Then, in January of 2022, following the emergence online of sound recordings and digital photographs purporting to be evidence of Greenwood’s abusive behaviour, Manchester United suspended the football player pending the results of a criminal investigation.

The day of his suspension by the club, Greenwood was arrested. The charges levelled against him were for alleged rape, controlling and coercive behaviour, and assault.

Britain’s Crown Prosecution Services dropped the charges against him in February of 2023, citing the withdrawal of key witnesses and the emergence of new evidence as their reasons why.

The question then arose as to whether United would bring Greenwood back onto their books. The decision was undoubtedly a difficult one. Greenwood will consider himself vindicated by the courts but the evidence of his abuse is still out there, online and available to anyone who wants to subject themselves to the chilling sound bite or witness the photographic evidence of his alleged abuse.

The club were also under pressure from women’s rights groups and, ultimately, United’s leadership have decided that Greenwood will not play for them again.

This leaves him looking for a new club.

With Saudi Pro League clubs seemingly buying any household names they can get their hands on, Saudi Arabia seemed like a likely potential destination.

Nothing is yet settled of course, and Greenwood is a free agent, but there is an alleged concern from within Greenwood’s camp that Saudi may not be open to him because of comments he once made about former team-mate Cristiano Ronaldo.

Ronaldo’s influence in the Saudi Pro League is thought to be notable and with Greenwood once describing the five-time Ballon D’Or winner’s career as ‘dead’, there are concerns that this league is off limits to him.

Ruto vs. Raila: can it get any uglier?

This conflict could never have been characterised as friendly. What with accusations of election fraud, maandamano and the near-constant exchange of barbed comments, are we surprised at the latest heated comments made by the president’s side?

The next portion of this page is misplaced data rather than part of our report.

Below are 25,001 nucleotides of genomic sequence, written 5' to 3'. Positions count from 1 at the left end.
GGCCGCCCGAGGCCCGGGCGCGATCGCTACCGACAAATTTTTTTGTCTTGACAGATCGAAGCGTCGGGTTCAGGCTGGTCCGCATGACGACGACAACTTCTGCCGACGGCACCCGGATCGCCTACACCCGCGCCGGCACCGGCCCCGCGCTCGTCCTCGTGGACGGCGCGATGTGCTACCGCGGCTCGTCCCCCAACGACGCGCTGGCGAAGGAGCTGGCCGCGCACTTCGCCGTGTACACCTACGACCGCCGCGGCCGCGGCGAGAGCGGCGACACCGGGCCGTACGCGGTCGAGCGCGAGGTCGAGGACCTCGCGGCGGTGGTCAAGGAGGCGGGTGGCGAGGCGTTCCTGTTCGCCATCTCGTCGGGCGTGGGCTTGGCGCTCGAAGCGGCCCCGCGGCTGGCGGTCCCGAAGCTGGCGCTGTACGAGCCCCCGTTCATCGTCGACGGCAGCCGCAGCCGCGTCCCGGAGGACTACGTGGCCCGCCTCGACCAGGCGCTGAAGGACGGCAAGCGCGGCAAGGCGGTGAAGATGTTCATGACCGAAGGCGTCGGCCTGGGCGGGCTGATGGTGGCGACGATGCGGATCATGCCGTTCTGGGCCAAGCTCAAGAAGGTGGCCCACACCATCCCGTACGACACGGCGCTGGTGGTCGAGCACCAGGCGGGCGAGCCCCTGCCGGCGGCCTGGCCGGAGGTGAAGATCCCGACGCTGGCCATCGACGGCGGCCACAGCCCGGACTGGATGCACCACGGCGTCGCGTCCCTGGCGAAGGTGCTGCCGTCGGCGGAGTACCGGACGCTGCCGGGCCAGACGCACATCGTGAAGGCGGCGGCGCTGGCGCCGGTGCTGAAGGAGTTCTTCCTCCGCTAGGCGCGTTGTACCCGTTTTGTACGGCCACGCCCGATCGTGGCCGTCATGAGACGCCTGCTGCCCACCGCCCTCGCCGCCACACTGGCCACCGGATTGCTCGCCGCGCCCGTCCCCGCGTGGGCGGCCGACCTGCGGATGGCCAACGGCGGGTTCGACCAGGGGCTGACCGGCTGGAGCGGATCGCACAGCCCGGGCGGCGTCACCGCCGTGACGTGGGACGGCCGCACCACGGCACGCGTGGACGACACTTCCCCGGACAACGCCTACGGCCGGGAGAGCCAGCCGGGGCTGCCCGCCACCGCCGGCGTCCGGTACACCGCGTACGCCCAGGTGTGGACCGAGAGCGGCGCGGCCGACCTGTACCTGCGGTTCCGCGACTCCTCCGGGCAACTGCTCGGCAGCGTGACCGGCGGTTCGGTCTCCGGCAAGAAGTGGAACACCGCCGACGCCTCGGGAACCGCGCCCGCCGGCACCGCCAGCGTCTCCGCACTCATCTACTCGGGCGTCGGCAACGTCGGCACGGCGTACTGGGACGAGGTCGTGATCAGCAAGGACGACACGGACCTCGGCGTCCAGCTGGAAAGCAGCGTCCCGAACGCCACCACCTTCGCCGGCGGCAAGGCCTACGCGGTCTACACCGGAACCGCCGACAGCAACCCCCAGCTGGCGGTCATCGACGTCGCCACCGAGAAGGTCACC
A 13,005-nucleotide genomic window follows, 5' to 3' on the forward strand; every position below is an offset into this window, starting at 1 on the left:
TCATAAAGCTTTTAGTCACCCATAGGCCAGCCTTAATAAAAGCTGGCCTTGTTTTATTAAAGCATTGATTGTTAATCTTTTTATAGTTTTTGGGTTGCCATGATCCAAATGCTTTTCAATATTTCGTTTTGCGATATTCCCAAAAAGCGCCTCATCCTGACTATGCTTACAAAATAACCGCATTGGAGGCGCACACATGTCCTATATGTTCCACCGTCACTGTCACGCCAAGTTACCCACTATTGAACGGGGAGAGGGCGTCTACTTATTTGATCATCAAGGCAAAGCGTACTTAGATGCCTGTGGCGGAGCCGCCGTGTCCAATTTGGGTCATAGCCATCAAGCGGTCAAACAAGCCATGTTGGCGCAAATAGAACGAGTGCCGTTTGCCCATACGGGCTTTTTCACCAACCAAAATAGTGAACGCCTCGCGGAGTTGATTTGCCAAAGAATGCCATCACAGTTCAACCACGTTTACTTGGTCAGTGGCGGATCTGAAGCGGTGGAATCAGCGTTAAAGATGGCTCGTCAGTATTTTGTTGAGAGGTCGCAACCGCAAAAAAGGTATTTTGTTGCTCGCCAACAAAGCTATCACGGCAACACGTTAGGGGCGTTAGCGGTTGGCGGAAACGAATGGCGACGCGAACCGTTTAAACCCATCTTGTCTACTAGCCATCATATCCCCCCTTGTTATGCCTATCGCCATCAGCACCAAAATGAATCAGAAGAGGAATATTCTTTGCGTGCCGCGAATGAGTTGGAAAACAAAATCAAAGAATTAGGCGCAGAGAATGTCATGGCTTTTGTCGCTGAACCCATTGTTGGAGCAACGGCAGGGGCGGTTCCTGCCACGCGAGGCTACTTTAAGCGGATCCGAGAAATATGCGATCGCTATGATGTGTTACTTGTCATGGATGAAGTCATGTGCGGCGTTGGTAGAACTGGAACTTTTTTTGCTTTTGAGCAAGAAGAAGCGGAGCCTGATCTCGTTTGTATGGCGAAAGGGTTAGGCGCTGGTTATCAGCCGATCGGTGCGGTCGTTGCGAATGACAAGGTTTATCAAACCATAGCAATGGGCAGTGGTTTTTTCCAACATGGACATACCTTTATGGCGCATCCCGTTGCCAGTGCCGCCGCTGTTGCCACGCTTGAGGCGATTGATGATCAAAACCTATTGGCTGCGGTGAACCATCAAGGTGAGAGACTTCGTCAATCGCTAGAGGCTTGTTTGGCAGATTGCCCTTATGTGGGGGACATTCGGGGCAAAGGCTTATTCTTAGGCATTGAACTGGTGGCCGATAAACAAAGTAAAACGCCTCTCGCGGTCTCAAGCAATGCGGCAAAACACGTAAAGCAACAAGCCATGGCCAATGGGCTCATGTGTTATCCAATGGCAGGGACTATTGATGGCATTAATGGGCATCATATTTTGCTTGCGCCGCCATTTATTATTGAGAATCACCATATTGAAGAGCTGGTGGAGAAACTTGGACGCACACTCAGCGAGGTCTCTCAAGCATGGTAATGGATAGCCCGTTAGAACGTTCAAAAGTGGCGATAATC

Deputy president, Rigathi Gachagua, spoke about discussions between the Azimio and Kenya Kwanza leadership this week. He had these words regarding Raila Odinga’s conduct in negotiations:

“[He] asked for half the government, we said no. He asked for a handshake, we said no. He asked for 3 ambassadors, we said no. We said if he wants some money to eat, we can discuss.”

Fiery comments in what has never been limited to a war of words.

EACC probed 7,310 cases of graft in a decade

In our last ‘Trending’ article – which also covered Odinga’s calls for Meg Whitman to rein in what he perceived as the US’ overreach, Jackson Mandago’s arrest, and the botched investigation into criminal mastermind Mathe Wa Ngara – we considered many cases of graft being investigated by the Ethics and Anti-Corruption Committee (EACC).

The Saturday that concluded last week saw The Nation Media Group publish a story about just how busy the EACC has been in the last decade.

The investigative article was headlined ‘EACC probed 7,310 cases of devolved graft in a decade’. Though the wording of that headline could perhaps be considered awkward, it’s obvious what they’re talking about.

There have been over 7,000 investigations into ghost workers, misappropriated funds, breaches in procurement laws, etc. with regards to the operations of devolved County governments.

Devolution was supposed to make governance a better representation of a locality’s need. Can it instead be better described as the localisation of corruption and greed?